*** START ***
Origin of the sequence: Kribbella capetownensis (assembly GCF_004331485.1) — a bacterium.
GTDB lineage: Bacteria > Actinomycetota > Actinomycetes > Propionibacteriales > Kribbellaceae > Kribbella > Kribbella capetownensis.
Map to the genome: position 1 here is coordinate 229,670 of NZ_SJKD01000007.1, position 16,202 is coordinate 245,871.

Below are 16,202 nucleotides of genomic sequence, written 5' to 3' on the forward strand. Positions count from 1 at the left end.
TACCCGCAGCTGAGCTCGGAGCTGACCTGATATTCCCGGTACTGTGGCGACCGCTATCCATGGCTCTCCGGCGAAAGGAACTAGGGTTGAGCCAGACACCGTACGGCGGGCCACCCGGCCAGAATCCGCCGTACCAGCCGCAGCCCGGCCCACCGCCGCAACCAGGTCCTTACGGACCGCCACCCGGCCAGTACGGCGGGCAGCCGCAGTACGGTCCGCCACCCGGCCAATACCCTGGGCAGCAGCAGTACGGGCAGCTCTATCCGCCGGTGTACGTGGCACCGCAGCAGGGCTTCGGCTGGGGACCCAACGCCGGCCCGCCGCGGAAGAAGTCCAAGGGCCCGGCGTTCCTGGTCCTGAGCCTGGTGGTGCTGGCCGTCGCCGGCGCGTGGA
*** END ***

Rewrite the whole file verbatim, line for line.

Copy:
Origin of the sequence: Kribbella capetownensis (assembly GCF_004331485.1) — a bacterium.
GTDB lineage: Bacteria > Actinomycetota > Actinomycetes > Propionibacteriales > Kribbellaceae > Kribbella > Kribbella capetownensis.
Map to the genome: position 1 here is coordinate 229,670 of NZ_SJKD01000007.1, position 16,202 is coordinate 245,871.

Below are 16,202 nucleotides of genomic sequence, written 5' to 3' on the forward strand. Positions count from 1 at the left end.
TACCCGCAGCTGAGCTCGGAGCTGACCTGATATTCCCGGTACTGTGGCGACCGCTATCCATGGCTCTCCGGCGAAAGGAACTAGGGTTGAGCCAGACACCGTACGGCGGGCCACCCGGCCAGAATCCGCCGTACCAGCCGCAGCCCGGCCCACCGCCGCAACCAGGTCCTTACGGACCGCCACCCGGCCAGTACGGCGGGCAGCCGCAGTACGGTCCGCCACCCGGCCAATACCCTGGGCAGCAGCAGTACGGGCAGCTCTATCCGCCGGTGTACGTGGCACCGCAGCAGGGCTTCGGCTGGGGACCCAACGCCGGCCCGCCGCGGAAGAAGTCCAAGGGCCCGGCGTTCCTGGTCCTGAGCCTGGTGGTGCTGGCCGTCGCCGGCGCGTGGA